What’s in a name? Sometimes, a number.

A look at how some odd place names may – or may not – have come to be.

Bea Kallos/MTI/AP
Smog shrouds the Millennium Monument in the Heroes' Square in Budapest, Hungary, on Jan. 23, 2017. The town of Hatvan, Hungary, for instance, whose name means 'sixty' in Hungarian, is 60 kilometers (about 35 miles) from the capital, Budapest.

Recently I was about to mention in an email that I had been in touch with someone in the community of Ninety Six, S.C.

Writing out the name forced me to double-check its “styling”: hyphen or no? (Editors are never completely off duty, not even when emailing friends.) Ordinarily a double-digit number written out in words takes a hyphen: “Twenty-eight people attended the meeting.”

But a check of the town’s website showed that no, the people of Ninety Six do not hyphenate. That question settled, another soon arose: What kind of place has a number for a name? Not many places, but a fair sprinkling, it seems, in the United States and abroad. 

Some have fairly straightforward back stories. Hatvan, Hungary, for instance, whose name means “sixty” in Hungarian, is 60 kilometers (about 35 miles) from the capital, Budapest. 

“You can’t argue with logic like that,” travel writer Rick Steves has noted. 

But a good bit of mystery attends the origin of many numeric place names. Take Ninety Six.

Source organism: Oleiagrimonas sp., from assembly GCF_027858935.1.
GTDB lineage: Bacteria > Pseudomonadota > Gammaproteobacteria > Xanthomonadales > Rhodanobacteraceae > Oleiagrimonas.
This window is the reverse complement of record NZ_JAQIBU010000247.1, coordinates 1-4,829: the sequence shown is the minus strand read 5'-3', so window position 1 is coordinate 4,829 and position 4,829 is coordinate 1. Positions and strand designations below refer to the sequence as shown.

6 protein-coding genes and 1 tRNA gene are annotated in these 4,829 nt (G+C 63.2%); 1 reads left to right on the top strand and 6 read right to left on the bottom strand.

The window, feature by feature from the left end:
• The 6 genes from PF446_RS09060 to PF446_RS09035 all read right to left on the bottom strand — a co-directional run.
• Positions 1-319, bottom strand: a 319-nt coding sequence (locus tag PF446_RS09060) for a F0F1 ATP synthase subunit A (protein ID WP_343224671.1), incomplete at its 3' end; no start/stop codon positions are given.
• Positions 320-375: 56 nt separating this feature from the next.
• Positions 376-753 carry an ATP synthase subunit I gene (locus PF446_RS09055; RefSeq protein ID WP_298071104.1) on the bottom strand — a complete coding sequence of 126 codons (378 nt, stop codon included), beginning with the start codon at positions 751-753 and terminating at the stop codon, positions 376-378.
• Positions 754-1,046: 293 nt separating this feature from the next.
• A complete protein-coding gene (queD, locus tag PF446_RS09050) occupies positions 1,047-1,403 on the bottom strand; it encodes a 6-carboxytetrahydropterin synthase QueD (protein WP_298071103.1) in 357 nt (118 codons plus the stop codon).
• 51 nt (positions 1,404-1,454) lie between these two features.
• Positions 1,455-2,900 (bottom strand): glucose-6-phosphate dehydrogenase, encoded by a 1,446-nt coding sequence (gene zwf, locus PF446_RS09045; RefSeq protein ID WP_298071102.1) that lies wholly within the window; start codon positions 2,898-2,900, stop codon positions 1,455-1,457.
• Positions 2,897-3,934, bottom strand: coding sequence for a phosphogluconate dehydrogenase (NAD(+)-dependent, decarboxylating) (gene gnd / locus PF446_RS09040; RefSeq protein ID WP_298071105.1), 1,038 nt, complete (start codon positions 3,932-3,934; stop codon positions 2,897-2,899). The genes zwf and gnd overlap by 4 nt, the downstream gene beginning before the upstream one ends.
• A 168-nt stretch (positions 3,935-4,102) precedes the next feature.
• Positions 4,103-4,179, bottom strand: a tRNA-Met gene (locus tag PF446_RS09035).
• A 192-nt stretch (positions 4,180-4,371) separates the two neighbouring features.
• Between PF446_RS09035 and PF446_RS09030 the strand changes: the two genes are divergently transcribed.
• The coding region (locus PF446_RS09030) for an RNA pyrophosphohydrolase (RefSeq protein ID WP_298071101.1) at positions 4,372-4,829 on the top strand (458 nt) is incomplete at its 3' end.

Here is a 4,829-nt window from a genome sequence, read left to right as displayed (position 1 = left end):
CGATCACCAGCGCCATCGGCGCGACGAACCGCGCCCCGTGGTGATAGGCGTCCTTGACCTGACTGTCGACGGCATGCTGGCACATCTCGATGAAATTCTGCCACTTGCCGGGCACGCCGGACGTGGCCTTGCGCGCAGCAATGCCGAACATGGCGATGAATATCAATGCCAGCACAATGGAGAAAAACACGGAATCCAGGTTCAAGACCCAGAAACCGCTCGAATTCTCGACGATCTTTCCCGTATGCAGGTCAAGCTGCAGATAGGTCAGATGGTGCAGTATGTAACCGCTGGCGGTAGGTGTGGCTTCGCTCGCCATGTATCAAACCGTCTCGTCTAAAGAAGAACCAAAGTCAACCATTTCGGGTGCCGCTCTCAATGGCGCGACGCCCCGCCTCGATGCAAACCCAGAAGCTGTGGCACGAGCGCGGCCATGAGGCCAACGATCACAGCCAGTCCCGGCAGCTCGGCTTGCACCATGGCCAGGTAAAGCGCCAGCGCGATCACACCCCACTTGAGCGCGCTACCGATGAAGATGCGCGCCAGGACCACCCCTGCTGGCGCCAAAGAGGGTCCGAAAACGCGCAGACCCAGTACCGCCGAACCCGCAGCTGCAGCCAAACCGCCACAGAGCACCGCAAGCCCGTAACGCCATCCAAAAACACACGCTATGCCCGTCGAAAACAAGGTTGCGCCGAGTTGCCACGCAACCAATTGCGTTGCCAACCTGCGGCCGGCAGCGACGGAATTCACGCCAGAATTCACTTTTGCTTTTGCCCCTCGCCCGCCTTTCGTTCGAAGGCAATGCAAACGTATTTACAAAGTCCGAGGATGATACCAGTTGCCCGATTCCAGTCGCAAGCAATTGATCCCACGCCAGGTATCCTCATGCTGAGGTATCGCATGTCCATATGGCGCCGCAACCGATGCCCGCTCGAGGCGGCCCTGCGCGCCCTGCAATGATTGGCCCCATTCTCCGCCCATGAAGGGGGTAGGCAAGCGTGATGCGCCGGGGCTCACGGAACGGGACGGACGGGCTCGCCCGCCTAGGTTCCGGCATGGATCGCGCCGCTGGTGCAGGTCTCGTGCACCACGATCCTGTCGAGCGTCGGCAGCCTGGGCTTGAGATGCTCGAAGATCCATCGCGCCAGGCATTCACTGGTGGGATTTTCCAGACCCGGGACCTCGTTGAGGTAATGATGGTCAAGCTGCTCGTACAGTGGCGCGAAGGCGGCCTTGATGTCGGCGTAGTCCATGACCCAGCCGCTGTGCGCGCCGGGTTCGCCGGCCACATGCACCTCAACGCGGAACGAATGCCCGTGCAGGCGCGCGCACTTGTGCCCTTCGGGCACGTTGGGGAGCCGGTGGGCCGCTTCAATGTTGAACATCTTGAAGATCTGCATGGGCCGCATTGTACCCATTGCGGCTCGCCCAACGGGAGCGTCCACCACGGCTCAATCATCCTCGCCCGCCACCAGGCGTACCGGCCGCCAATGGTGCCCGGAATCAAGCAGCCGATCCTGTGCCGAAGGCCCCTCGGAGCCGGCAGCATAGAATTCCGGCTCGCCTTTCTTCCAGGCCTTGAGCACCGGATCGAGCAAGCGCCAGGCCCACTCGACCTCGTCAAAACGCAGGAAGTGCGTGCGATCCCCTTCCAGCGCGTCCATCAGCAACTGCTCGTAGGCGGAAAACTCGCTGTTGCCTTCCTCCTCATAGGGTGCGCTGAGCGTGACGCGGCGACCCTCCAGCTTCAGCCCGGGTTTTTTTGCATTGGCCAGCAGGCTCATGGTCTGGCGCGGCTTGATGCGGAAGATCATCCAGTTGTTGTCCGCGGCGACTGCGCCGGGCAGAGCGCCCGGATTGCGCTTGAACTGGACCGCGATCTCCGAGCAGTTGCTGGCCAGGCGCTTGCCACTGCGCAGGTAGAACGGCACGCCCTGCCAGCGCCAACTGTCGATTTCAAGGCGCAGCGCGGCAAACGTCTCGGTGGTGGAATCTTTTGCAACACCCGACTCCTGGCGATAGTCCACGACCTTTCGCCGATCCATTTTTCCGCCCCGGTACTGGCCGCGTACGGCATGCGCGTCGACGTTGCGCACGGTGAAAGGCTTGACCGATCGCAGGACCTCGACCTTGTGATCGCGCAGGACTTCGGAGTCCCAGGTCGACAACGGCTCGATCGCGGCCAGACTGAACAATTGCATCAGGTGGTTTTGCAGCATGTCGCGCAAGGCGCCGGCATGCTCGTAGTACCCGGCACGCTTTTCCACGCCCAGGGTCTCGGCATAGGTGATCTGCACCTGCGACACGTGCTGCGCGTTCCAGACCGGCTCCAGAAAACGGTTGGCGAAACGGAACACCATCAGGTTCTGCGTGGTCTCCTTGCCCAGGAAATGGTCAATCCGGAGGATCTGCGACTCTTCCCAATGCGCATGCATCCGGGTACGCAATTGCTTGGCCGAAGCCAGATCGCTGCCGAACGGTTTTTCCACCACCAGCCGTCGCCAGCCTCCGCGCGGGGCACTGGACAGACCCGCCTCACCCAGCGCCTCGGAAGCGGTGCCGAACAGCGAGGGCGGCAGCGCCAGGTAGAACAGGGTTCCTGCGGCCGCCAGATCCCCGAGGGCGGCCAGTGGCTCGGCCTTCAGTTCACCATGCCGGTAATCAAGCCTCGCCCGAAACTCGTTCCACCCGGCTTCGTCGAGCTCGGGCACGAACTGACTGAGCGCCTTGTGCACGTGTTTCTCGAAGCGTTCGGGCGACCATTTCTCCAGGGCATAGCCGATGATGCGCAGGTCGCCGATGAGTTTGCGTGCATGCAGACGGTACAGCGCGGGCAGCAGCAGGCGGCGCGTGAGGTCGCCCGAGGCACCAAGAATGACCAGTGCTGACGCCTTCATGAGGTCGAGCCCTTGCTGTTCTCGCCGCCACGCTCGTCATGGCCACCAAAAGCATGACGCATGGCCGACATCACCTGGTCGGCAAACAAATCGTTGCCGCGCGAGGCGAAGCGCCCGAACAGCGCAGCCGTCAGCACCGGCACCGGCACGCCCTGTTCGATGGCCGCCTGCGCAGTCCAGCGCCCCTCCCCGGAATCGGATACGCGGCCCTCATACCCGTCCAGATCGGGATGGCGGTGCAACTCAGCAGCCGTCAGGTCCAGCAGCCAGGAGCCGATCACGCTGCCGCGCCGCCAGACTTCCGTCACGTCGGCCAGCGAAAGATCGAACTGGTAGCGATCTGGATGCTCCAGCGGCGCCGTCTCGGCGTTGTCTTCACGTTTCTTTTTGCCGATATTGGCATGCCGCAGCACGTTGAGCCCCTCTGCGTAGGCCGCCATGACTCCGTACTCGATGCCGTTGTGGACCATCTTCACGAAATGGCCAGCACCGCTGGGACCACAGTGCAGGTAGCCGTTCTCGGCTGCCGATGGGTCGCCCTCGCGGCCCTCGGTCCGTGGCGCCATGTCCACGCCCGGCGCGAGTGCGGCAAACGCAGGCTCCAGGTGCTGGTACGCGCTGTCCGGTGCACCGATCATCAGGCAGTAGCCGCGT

The website of the Ninety Six National Historic Site (commemorating local Revolutionary War events) refers to a “romanticized legend” involving “an Indian named Cateechee” and her “British boyfriend” during the Cherokee War (1760), but then debunks the legend with a reference to a 1730 map and segues to a perhaps more critical question: “Are dogs allowed in the Park?” 

Hundred, W.Va., is actually named for a person, Henry Church. 

Mr. Church first came to America as a British soldier to help put down the colonial rebellion. He stayed on after the war, though, and once he’d crossed the century mark was known as “Old Hundred.” He lived to be 109. The community that grew up around his farm was named for him. 

Fifty-Six, Ark., was “reportedly” named for the number of its school district after the US Post Office rejected the settlement’s original name, “Newcomb,” as it was already taken. 

Likewise, Eighty Four, Pa., would have been Smithville, but that name was taken. It went numeric because of a railroad marker, or the year (1884), or the number of marauding Indians killed in one particularly fierce engagement with white settlers, or the number of those settlers who survived an especially tough winter. Pick your legend. The building materials company 84 Lumber has roots in Eighty Four, however: That is a fact. 

Only four integers larger, but about 500 miles away by highway, is Eighty Eight, Ky. The origin legend here is that the community’s first postmaster feared people couldn’t read his handwriting and thought the place would do better with a number for a name. But what number? He reached into his pocket and pulled out 88 cents. 

What to make of all these? I can’t help noticing how many of these numeric place names are US presidential years – even the one in Hungary. Or at least they’re even numbers. 

If they weren’t, I suppose, it would be odd.

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